Nutrient outflow analysis: Crop biomass removal is one of the causes for nutrient flow out of crop land. The amount of crop (grain, tuber and root) products (OUT1) and residues (OUT2) exported from farm section was determined by randomly demarcating ten sample plots per hectare (each plot had 16 m2 area). At crop maturity, crops in the sample plots were harvested, sun dried, trashed and weighed with hand held balance and composite samples were taken for laboratory analysis.
The amount of N, P and K exported by OUT1 and OUT2 were calculated by multiplying
the total amount of crop product and residue exported from farm with their respective
N, P and K content (Stoorvogel and Smaling, 1990).
Substantial amounts of N and K are lost with leaching effect but, P is not
because, it is highly bind with soil particle (Roy et
al., 2003; Ahmed et al., 2006). It is
difficult to measure N and K lost (kg ha-1 year-1) by
leaching in field transfer function developed by Stoorvogel
and Smaling (1990) was used to estimate lose. Accordingly:
where, p: mean annual rainfall, F: soil fertility class (1= low; 2 = moderate; 3 = high), IN1+IN2: mineral fertilizer and manure applied (kg ha-1 year-1) and TNU, TKU: total N and K uptake (kg ha-1 year-1), respectively.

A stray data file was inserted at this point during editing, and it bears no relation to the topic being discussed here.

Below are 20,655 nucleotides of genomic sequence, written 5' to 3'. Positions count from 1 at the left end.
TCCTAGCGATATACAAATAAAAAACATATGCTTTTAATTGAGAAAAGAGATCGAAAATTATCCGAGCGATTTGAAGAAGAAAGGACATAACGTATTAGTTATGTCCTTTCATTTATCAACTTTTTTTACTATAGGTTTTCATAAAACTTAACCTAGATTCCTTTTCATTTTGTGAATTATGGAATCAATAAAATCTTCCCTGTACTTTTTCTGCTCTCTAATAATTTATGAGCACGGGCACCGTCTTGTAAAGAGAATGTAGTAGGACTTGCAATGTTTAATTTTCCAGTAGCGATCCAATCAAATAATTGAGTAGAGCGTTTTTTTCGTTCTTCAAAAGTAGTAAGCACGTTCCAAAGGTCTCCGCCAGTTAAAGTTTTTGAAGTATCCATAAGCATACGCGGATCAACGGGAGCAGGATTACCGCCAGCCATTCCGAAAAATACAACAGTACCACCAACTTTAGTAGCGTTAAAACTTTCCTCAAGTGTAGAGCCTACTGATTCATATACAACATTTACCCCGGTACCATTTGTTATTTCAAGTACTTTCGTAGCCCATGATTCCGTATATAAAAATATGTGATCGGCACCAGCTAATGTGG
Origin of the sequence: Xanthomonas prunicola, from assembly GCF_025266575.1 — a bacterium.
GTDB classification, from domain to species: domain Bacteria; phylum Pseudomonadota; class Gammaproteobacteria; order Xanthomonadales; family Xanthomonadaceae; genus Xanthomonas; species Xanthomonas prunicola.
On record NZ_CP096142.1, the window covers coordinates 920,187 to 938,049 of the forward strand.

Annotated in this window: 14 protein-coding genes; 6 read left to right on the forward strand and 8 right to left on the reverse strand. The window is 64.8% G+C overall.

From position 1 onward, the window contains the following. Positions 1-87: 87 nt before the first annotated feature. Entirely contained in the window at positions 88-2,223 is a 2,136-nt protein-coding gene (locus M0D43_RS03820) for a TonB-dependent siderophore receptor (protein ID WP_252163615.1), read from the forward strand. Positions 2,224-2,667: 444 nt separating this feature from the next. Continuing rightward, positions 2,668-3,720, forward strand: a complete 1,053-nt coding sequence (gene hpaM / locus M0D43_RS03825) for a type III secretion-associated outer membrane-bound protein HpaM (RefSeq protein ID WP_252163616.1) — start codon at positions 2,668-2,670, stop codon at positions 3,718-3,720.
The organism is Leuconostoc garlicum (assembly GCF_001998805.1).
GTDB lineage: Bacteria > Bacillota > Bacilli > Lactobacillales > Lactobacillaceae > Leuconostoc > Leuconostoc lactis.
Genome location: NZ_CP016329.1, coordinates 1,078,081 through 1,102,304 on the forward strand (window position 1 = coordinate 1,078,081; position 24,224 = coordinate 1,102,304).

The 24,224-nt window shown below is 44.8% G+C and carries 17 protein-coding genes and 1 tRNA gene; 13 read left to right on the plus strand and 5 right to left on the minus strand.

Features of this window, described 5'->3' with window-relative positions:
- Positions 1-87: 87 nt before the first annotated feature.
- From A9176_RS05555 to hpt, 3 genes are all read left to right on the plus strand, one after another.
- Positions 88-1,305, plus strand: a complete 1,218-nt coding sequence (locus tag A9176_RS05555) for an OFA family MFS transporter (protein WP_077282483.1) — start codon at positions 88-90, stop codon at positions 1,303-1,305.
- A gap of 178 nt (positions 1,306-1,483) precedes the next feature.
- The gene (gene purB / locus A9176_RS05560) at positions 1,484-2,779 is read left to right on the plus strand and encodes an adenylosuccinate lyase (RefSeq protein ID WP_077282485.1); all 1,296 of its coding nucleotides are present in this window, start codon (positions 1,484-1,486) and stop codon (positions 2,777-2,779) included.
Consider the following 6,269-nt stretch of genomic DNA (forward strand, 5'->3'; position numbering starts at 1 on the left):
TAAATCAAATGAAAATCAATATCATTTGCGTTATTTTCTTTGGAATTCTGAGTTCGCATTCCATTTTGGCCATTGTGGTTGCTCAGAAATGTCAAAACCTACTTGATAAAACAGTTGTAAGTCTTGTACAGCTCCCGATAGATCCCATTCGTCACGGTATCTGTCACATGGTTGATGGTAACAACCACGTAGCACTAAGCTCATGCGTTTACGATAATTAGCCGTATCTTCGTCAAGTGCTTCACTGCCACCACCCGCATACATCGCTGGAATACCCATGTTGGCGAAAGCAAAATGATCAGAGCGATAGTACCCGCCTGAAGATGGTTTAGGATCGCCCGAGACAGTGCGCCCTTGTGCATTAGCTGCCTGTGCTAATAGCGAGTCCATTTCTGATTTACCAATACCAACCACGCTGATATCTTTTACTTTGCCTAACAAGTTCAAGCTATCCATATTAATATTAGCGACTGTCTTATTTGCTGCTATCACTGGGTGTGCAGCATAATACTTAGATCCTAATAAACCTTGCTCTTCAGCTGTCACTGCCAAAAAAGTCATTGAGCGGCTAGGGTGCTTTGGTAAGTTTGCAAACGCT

Nitrogen lost from agricultural soils in the form of dentrification and volatilization
is considered as gaseous loss (Stoorvogel and Smaling, 1990).
Similar with leaching, direct measurement of N loss in gaseous form is difficult
(Stoorvogel and Smaling, 1990) thus it was estimated by
regression equation (FAO, 2001).
where, p= mean annual rainfall; IN1 + IN2: mineral fertilizer and manure applied (kg ha-1 year-1), respectively.
Soil lost with water erosion (OUT5) was estimated by Revised Universal Soil
Loss Equation (RUSLE) for Ethiopia (Hurni, 1985). The
quantity of N, P and K lost with erosion was quantified, the amount of soil
lost with erosion multiplied with N, P and K enrichment factor (Roy
et al., 2003).
Laboratory analysis: Soil samples were air-dried, sieved by 2mm sieve
and analyzed by following standard laboratory procedures. pH was determined
in 1:2.5 (soil: water suspension) by using glass electrode at 25°C (at room
temperature), organic carbon by wet oxidation method (Walkley
and Black, 1934) and available P was extracted by Bray method (Bray